Brian Vernel is excellent as Anna’s younger brother and Stephen Boxer is fantastic as her Dad. They have great lines and the spiky but caring relationship the three of them have is beautifully conveyed. The rest of the characters are less fully rounded and although they have some very funny lines, they are sometimes two dimensional ciphers. I found this particularly true of Natasha and Girl. I did realise, eventually, that they are meant to represent Anna’s inner child and inner parent, but I am not sure what they added to the story.
I think there might be brilliant play in here, but the story is not presented clearly enough to follow easily. Nina Raine is a fantastic author, there are probably few writers who can capture current bar and dinner table conversations as well or as wittily. This is not the ground breaking piece that she will one day write, but I enjoyed it well enough and I will continue to look out for shows that she writes in the future.
The most well known pieces in this collection are “Landscape” and “A kind of Alaska”. These are the opening and closing items and they take up the greater part of the show. They are both interesting and have excellent performances from Tamsin Greig and Keith Allen. Tamsin Greig is spellbinding as a woman attempting to come to terms with the fact that she went to sleep at 16 years of age and only awakened 29 years later.
There are 9 other vignettes in the evening and although a couple might not do any favours to Pinter’s reputation, Jamie Lloyd has unearthed some absolute gems from among his lesser known pieces. Closing the fist half, Lee Evans does a piece called “Monologue” where he effectively has a conversation with an empty chair. This is funny and poignant, and Lee Evans’ uniquely physical delivery brings extra empathy to the character.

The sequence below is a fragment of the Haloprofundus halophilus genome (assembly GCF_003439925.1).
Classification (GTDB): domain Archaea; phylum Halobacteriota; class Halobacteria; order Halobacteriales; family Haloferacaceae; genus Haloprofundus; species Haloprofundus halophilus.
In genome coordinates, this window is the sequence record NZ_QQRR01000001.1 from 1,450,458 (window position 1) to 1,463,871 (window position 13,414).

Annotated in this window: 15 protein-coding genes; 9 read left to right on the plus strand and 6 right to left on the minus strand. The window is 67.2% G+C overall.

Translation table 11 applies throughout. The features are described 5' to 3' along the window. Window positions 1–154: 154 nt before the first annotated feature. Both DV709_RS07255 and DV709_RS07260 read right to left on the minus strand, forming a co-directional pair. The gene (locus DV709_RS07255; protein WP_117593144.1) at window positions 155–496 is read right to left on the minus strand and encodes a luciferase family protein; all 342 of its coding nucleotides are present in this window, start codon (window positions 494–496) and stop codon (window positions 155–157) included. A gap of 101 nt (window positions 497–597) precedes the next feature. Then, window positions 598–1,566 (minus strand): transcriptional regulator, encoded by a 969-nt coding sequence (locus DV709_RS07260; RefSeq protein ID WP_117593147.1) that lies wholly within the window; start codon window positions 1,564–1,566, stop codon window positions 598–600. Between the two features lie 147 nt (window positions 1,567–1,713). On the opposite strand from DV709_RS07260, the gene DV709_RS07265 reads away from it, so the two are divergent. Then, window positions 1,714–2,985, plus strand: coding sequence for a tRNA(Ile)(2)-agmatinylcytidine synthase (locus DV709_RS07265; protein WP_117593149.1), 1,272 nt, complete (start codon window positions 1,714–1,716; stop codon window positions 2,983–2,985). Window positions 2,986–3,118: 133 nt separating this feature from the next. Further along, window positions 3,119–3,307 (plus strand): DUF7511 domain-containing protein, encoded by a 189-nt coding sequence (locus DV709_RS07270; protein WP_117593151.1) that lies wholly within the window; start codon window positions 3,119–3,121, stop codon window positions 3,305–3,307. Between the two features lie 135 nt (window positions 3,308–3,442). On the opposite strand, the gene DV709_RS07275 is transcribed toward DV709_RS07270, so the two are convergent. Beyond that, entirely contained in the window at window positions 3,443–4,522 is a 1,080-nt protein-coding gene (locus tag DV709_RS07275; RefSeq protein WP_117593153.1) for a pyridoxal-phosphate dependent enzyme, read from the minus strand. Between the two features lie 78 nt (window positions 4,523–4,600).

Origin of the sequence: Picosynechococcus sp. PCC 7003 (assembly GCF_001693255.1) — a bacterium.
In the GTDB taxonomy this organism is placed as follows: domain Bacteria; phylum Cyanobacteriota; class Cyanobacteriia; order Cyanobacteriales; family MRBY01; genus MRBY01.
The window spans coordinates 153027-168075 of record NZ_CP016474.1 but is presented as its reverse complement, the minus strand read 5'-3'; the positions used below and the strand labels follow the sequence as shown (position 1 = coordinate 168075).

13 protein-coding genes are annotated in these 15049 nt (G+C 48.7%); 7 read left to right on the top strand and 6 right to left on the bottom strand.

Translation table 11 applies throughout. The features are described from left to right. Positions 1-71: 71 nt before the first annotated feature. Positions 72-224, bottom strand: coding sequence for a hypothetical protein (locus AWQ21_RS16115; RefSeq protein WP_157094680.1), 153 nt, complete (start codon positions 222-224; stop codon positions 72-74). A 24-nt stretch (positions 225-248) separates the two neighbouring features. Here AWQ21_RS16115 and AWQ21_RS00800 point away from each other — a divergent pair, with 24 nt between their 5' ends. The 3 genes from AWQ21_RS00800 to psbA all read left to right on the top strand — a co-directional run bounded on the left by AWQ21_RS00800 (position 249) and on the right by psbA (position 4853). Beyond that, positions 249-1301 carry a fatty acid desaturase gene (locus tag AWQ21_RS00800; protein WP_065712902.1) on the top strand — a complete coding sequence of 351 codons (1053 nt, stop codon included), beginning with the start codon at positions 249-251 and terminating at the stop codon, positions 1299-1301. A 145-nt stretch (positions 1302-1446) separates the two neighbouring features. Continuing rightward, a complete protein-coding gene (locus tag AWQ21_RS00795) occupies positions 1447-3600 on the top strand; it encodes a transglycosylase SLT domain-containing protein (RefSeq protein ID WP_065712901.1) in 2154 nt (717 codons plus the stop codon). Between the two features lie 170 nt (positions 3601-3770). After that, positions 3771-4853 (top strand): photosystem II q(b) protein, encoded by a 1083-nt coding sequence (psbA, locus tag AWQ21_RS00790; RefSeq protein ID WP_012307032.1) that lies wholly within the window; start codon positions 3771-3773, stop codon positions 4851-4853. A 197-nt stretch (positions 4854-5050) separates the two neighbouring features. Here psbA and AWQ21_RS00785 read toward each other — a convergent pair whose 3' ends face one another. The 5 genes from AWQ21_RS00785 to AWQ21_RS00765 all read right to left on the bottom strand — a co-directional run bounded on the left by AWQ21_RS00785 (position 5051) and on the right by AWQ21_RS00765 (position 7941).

“Night” is very unusual amongst the Pinter work in that it is resolutely positive in tone. Meera Syal and Tom Edden make the most of the upbeat lines and portray a couple who patently care for each other, even at those times when their memories differ. This is a short sketch, perhaps only five minutes long, but it is sublime to see Pinter’s words made sweet. “Trouble in the Works” is another short sketch, absurd abstract comedy, well done and very funny. It is like Monty Python in style but it was written in 1959, so it predates them by a whole decade.
Great care has been taken in the direction of this presentation to make all the individual pieces link together, and the show certainly does not feel like it is made up of 11 discrete items. This is helped by the ingenious set design which is a slowly spinning living room, highlighting a different area each time it turns. Even though many of the sketches only have one or two of the actors actively involved, Jamie Lloyd has cleverly joined them up so the whole has the feel of a single ensemble piece. This is most apparent in the sketch “God’s District” which is a solo comedy item, delivered by Meera Syal, but by the end it has all 5 of the actors playing instruments or singing along.
Overall, the quality of the writing is very high and the acting is a joy to watch. A couple of the pieces have not aged well, perhaps we are more sensitive to hints of sexism now than we were when it was written. This is Pinter though, so it is hard to say for certain, and they could be seen as his comment on the times in which he lived. Having said that, this compilation is positively uplifting compared to some of his darker anthologies. After watching Pinter’s 1 and 4, I had begun to wonder whether I had the fortitude to watch the rest of the season, but now that I have seen this, I am looking forward to 5, 6. and 7 with a spring in my step.